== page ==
I decided to check again because I thought he would put me on a hand with some value on the flop. I thought that from his point of view, if I continuation bet on the flop, then I could have a number of hands and a number of airballs. But, when I check the flop, I think it’s more likely from his point of view that I do have something. Maybe not something super strong, but something that my intention would not be to check-fold. On the turn, I kind of want to give the sense that maybe I’m completely giving up. I also don’t want to bet and get raised because it would be a really uncomfortable spot.
It seems like he can raise light here, or raise with a hand with a lot of equity.
Yeah, he can raise light. I’m not sure he would, but again, I was just willing to play this hand passively. I was just going to check every street, which was my intention from the beginning. His bet-sizing seemed kind of small, but I thought it could be standard sizing for him. It didn’t really tell me much about his hand. I thought he’d bluff sometimes, I thought he’d bet some medium strength hands, and all his monsters. I think raising his bet is fine, but it just wasn’t part of my original plan, so I called.
River Action: The river was . Busquet checked, and Villain bet 1,825. Busquet raised to 7,000, and Villain tank-called. Busquet showed sevens full of aces to win the pot of 17,550.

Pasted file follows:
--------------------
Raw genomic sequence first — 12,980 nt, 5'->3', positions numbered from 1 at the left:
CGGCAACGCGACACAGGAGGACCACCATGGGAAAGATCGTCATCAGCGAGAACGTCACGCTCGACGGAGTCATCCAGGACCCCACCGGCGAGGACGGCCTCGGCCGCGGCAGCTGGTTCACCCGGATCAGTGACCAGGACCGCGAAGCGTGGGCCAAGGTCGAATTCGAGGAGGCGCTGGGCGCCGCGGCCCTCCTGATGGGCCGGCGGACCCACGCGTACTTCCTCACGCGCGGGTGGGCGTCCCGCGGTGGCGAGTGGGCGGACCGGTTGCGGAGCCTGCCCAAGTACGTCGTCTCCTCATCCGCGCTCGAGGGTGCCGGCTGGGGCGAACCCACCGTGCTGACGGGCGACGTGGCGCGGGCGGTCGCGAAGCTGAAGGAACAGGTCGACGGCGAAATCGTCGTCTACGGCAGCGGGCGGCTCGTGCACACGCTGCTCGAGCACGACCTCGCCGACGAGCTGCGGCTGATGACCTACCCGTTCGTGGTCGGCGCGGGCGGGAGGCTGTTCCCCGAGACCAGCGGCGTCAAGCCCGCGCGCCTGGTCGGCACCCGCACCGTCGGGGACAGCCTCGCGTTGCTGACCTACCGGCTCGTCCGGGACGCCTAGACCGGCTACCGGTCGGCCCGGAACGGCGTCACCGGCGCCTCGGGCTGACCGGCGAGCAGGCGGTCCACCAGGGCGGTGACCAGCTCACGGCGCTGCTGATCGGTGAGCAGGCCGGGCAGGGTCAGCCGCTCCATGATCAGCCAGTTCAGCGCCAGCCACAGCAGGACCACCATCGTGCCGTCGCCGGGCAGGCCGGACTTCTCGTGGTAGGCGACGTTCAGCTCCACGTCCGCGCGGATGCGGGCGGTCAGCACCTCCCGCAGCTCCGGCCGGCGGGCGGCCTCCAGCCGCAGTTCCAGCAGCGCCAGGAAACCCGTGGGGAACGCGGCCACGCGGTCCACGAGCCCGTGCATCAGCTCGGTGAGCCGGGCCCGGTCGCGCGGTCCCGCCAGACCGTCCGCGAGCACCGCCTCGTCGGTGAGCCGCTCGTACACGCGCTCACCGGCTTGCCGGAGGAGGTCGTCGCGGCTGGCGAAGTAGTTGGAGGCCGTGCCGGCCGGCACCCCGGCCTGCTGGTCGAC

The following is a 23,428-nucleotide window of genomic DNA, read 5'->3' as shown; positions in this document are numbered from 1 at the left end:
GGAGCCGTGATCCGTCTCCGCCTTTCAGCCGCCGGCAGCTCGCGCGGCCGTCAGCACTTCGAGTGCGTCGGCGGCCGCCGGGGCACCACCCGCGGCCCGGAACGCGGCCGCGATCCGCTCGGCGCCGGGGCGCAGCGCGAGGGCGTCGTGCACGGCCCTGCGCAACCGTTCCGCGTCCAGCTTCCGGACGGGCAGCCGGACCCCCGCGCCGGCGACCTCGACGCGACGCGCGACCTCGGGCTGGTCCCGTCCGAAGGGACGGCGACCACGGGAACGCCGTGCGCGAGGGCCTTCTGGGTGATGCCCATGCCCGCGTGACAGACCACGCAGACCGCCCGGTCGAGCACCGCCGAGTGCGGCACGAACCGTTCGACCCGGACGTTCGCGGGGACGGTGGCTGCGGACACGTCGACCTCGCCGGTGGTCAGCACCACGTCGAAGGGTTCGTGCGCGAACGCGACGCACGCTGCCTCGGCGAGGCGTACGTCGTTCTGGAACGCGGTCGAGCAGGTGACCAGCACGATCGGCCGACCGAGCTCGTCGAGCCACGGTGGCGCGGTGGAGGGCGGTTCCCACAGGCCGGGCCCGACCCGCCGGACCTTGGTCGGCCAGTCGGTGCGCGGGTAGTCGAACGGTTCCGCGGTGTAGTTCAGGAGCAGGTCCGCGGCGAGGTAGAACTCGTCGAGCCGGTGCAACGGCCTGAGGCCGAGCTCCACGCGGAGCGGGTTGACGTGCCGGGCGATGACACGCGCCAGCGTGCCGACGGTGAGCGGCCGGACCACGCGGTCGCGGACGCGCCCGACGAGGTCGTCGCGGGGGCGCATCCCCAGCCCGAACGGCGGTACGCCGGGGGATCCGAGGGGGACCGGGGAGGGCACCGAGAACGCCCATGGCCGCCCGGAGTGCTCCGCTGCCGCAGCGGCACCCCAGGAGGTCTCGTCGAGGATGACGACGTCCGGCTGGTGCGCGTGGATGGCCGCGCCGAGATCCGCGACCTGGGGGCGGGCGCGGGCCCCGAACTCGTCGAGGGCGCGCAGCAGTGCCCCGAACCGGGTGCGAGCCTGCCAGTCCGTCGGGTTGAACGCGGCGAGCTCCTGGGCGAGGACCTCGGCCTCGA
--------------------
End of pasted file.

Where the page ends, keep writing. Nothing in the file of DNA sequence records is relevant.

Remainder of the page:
Why did you decide to check the river?
Keeping in line with my plan, I checked, and obviously I was raising almost any bet he made. In my point of view, I thought his bet was a bit small, but to him, I thought it was probably relatively standard to bet half the pot there. I made it 7,000 which was kind of a big raise. It was pot-sized and almost four times his bet. The reason I made it that big was because I thought it was really hard for me to represent anything.
I basically had to have aces full, or nines full which I could hardly ever have, and I didn't think he’d ever put me on that. I just thought it was really hard for me to have a believable hand. From his point of view, he probably thought I was super polarized. If I was polarized, he could call me relatively light. Also, I thought there was a decent chance that he had air or he had a big hand. If he had air, it didn’t matter how much I raised because he was folding. But, it was possible he turned a flush or a straight. A lot of times, people will check draws on the flop after someone three-bets and checks specifically because of what I said before about my hand being one that I probably intended to check-call instead of check-fold. So, if he didn’t have air, he probably had a strong hand because I didn’t think he would value bet that thinly on the river. I also thought that his range was polarized, so that's why I made the raise large.
He ended up telling me he had a straight, and I don’t have any reason not to believe him. I think his call is fine because I think he’s relatively right in the sense that my range is polarized. I’m probably not bluffing most of the time in that spot, but I’m bluffing more than most people are. It’s just not a great spot for him. If he bets more on the river, maybe it’s an easier fold when I raise.